WO Bentley Rotary Aero Engines
The man that did Britain proud in motor racing with his eponymous cars also designed engines for tanks and airplanes and made significant contributions to the very early days of flight.
This gook-looking volume would grace any aviation enthusiast’s coffee table. It’s printed throughout in color on high-grade paper and, in addition, there’s an A1-size copy of a detailed drawing of an AR1, plus a CD containing seven appendices in a PDF file. These contain good scans of various company and Air Ministry booklets, including instruction books, parts lists, etc.
The main body of the book starts with a history of rotary engines and their pros and cons. We then get to the meat: a 24-page history of the development of the AR1 and the BR1. This is excellent, and provides as good a history of the development of these engines as you’re going to find, followed by a similar 27-page chapter on the BR2. There are still some gaps, but so long after the events, it’s possible that the complete story never will emerge.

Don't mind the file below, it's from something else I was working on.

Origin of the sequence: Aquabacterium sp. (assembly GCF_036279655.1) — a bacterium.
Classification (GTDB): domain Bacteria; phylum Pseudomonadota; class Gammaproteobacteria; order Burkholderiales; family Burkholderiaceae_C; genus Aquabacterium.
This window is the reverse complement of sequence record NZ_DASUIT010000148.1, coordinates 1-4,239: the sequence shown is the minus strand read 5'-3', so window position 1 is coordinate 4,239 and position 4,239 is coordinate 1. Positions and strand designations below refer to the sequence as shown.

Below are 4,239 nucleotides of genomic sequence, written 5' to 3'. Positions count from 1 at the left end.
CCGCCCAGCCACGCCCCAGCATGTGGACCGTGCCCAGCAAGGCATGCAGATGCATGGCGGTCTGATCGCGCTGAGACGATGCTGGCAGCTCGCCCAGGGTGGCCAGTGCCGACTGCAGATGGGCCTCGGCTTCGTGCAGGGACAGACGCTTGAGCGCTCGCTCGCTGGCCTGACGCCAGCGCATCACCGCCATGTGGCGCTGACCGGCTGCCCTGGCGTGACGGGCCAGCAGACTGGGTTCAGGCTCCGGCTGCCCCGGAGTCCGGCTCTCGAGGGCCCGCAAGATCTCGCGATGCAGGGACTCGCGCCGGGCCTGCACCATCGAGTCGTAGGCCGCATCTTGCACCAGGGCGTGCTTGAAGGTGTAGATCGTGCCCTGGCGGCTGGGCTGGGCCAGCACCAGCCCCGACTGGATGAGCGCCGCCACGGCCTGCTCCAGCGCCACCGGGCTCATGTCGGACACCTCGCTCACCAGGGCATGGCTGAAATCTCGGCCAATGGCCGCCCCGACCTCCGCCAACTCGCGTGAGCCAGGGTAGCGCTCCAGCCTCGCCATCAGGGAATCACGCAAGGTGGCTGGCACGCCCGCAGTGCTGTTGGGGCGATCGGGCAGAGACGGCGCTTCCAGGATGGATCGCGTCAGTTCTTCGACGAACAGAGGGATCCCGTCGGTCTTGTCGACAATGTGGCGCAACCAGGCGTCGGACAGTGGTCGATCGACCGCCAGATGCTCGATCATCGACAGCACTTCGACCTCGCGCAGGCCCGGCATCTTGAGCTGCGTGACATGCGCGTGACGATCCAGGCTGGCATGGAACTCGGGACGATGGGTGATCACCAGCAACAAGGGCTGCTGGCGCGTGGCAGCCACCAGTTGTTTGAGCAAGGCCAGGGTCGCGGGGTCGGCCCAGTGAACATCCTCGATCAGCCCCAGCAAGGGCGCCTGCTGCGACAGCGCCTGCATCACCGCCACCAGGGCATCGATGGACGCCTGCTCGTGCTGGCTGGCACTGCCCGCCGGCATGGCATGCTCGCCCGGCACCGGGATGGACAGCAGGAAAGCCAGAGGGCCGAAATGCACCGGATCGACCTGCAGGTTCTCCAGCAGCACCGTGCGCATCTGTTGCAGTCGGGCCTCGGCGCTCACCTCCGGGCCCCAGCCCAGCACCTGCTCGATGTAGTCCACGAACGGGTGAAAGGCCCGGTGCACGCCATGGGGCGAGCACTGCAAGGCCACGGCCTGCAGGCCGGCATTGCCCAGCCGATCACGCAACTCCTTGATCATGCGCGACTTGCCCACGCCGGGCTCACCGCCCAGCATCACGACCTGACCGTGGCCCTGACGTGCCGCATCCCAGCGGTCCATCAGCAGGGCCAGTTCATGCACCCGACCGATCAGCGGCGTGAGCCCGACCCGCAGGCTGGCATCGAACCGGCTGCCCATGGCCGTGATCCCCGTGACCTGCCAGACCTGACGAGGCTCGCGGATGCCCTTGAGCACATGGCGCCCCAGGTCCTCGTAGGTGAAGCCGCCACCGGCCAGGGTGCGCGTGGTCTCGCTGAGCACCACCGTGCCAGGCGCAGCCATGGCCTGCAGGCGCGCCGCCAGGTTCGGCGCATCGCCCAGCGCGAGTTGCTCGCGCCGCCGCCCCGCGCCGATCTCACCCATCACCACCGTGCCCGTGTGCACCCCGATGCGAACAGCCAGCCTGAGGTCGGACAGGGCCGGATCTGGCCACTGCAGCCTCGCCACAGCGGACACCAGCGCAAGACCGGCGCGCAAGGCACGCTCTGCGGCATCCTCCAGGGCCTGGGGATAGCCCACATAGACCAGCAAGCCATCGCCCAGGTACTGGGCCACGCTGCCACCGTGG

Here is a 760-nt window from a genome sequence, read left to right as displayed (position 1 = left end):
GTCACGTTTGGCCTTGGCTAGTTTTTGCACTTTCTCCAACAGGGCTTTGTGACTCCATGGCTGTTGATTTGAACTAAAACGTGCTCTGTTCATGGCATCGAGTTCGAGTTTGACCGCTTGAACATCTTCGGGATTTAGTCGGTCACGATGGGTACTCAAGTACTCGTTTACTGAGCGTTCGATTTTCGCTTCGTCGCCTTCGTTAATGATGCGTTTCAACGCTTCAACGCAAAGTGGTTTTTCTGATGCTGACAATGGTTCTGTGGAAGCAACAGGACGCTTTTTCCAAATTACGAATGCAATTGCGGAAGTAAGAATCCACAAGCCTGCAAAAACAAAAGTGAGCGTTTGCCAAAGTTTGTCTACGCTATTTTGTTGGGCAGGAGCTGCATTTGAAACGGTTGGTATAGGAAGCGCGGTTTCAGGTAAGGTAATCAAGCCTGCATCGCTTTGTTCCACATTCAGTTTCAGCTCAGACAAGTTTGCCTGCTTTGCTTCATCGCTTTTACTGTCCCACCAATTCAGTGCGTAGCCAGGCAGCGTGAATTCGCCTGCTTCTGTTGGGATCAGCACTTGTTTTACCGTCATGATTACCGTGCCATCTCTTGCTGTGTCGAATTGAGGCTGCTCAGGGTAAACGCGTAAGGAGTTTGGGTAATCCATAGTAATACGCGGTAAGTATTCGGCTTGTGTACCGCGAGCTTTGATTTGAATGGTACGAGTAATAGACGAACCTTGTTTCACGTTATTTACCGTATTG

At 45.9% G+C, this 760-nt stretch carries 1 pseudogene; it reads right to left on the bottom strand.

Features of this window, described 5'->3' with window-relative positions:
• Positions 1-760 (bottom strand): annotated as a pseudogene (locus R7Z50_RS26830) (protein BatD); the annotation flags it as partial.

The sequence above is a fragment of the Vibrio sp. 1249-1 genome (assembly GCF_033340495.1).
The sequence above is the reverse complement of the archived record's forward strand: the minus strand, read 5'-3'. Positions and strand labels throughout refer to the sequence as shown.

Additional material includes a brief history of each aircraft type using Bentley engines, the same for subcontractors, plus an illustrated schedule of all known surviving Bentley engines and “Sopwith Survivors.” We also see a good many fascinating original documents and drawings, and the book is provided with comprehensive references.
In short, this is a tour de force on Bentley’s fabulous WWI rotaries, which I doubt will be bettered in many years. Highly recommended.
Copyright 2014, Cross & Cockade International (speedreaders.info).